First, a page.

LH, the Luteinizing hormone, is responsible for the formation and release of sex hormones in both men and women. It also regulates the woman's monthly cycle. It is also known by the name Lutropin and Luteotropin.
Schematic representation of the anatomy and structure of the endocrine system (hormone system). Click to enlarge.
The luteinizing hormone is also called luteotropin, lutropin or yellow-coloring hormone - “luteus” means something like orange-yellow in Latin. The term luteinizing is derived from one of the main functions of the hormone, namely the development of the corpus luteum in the ovaries of women after ovulation.
Luteinizing hormone is one of the glandotropic hormones in the human body. These are hormones that basically act on the male and female gonads.
The hormone that is produced in the pituitary gland - the pituitary gland - is responsible for the production of testosterone in men and progesterone and estrogens in women. The maturation of sperm, the male sex cells in the testes, is controlled by the LH, which in men is sometimes called ICSH.
In the sexual cycle of women, the LH triggers ovulation and is therefore of particular importance for fertility.
Different glands are primarily responsible for the formation and release in the human body.
The luteinizing hormone is produced in the pituitary gland called the pituitary gland. The pituitary gland is a small gland that is located in the middle fossa of the skull. It is assigned a special role in the human endocrine system. In a complex interaction with the hypothalamus, it creates and releases luteinizing hormone.
The hormone itself consists of a chain of amino acids. The way hormone production works means that the formation of LH is influenced by many internal and external factors that affect the autonomic nervous system. For example, psychological stress and external factors can change the hormone level.
LH has a special meaning for fertility and the sexual cycle of men and women. With the onset of sexual maturity, his work becomes more important. Then the luteinizing hormone is responsible for the regulation of the female monthly cycle and for the production of male sperm cells.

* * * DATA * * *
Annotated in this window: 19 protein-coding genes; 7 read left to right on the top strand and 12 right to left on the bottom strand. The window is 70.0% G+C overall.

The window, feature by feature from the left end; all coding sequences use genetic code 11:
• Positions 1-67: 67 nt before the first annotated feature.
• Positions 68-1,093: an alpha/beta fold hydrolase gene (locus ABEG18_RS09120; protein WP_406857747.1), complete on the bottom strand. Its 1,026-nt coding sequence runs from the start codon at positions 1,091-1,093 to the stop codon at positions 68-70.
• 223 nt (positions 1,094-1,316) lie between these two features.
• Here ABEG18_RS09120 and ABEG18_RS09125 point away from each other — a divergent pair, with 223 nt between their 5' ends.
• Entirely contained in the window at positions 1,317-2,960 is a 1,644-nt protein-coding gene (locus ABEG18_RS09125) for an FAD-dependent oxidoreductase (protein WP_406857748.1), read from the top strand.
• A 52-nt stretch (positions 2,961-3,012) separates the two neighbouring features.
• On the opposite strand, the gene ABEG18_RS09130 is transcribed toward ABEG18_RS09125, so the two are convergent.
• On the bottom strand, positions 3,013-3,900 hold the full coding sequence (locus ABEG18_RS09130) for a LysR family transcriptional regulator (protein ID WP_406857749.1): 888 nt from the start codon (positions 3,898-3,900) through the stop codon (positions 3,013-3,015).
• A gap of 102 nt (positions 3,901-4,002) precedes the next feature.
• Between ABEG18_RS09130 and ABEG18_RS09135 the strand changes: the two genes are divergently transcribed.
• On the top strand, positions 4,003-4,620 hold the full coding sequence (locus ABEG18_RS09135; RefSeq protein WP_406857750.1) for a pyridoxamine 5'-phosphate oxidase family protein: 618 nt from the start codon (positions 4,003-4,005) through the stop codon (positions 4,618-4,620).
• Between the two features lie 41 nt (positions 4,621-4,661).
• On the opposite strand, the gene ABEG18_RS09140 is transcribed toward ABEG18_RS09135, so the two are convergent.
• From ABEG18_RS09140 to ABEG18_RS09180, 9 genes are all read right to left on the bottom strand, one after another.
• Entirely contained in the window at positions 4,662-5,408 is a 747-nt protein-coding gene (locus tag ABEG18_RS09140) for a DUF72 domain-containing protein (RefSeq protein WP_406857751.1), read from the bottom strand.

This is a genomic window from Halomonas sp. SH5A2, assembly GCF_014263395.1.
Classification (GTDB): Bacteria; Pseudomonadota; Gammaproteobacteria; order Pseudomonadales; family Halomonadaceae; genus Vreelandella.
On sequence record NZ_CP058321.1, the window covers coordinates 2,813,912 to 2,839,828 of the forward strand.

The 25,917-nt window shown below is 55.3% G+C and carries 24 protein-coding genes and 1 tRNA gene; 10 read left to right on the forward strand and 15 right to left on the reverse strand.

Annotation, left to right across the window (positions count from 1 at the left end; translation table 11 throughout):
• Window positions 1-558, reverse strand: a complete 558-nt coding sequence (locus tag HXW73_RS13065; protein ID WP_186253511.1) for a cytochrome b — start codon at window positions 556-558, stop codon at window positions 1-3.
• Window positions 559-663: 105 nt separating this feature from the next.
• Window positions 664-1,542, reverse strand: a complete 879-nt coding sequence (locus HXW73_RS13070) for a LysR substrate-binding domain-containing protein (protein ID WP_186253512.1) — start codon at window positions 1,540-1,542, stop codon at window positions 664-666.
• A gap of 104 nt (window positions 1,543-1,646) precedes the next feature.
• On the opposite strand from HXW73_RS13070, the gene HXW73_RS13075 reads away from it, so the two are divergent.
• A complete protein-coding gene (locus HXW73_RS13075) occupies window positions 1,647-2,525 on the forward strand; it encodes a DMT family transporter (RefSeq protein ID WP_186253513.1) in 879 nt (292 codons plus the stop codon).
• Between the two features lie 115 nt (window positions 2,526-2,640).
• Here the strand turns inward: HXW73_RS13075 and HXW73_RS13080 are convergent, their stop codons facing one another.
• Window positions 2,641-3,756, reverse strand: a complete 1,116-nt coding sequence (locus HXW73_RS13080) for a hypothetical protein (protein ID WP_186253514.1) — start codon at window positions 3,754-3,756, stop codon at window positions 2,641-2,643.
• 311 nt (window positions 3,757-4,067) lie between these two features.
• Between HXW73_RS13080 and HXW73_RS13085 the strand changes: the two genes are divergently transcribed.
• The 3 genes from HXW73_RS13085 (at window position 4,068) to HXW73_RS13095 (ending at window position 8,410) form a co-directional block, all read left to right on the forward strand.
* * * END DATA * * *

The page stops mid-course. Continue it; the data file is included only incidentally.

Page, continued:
The LH has a particularly important position in the female cycle. Together with the egg cell, it first triggers ovulation and then ensures that the so-called corpus luteum is formed from the egg shell, which is then responsible for the release of progesterone and estrogen. This cycle makes fertility possible for women, without which pregnancy would not be possible.
The sex hormones progesterone and estrogen, which are formed, among other things, by the support of the LH, are also responsible for many other factors in the female organism and can have a strong influence on the state of health.
In men, the LH primarily controls the production of testosterone. This hormone is in turn required in the testes to produce sperm cells. In order for testosterone to cross the blood-testicular barrier, the luteinizing hormone is necessary, which makes transport possible. Without the testosterone, the male organism would not be able to produce sperm cells at this point and would be sterile. A lack of testosterone can also affect other areas of the organism.
Since the LH is significantly involved in the formation of the important sex hormones, impaired production can lead to many diseases and complaints.
Especially in women, the hormone level is responsible for many areas and functions in the organism. An underproduction of LH can lead to a deficiency of the hormones progesterone and estrogen. Progesterone deficiency leads, among other things, to premenstrual syndrome, which can trigger many complaints in the cycle phase after ovulation.
In severe cases, the lack of progesterone can lead to infertility, fibroids, and cysts in the abdomen. There is also a health risk associated with the lack of estrogen. A permanent deficiency can lead to hot flashes, sleep disorders, a lack of vitality and, above all, a premature aging process.
In men, a disruption in the production of LH can lead to low testosterone levels in the blood. This can then lead to the inability to conceive and various impairments. The psyche and the sex drive are particularly affected.
Erectile dysfunction, depressive moods, sleep disorders and a fundamental loss of vitality and drive are just some of the effects of a testosterone deficiency. The production of LH can be disrupted by a variety of factors, e.g. Poisoning, tumors or constant stress.